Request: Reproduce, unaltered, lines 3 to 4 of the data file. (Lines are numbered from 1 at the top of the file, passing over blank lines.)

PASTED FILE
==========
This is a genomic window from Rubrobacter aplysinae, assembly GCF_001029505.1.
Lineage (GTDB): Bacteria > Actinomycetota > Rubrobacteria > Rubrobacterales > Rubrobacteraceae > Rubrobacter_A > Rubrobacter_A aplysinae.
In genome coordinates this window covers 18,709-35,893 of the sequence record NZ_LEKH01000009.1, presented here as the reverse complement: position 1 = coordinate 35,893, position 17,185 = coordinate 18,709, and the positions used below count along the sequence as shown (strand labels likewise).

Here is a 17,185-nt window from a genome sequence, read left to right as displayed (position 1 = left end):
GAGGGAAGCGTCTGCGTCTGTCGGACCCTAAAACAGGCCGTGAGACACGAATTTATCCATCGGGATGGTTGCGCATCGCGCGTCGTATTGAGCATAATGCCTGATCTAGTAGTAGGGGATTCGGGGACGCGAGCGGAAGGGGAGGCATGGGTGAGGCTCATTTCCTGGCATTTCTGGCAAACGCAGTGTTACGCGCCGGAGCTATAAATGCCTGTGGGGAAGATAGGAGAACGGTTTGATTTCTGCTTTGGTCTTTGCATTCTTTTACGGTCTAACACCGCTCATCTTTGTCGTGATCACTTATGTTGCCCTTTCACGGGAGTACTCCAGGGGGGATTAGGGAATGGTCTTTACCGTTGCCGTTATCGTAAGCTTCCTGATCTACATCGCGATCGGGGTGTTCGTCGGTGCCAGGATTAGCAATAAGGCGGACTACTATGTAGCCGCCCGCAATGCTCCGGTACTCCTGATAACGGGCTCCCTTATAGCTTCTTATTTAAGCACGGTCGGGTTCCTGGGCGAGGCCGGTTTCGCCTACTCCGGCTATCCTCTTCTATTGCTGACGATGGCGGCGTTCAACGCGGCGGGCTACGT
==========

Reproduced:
In genome coordinates this window covers 18,709-35,893 of the sequence record NZ_LEKH01000009.1, presented here as the reverse complement: position 1 = coordinate 35,893, position 17,185 = coordinate 18,709, and the positions used below count along the sequence as shown (strand labels likewise).

Here is a 17,185-nt window from a genome sequence, read left to right as displayed (position 1 = left end):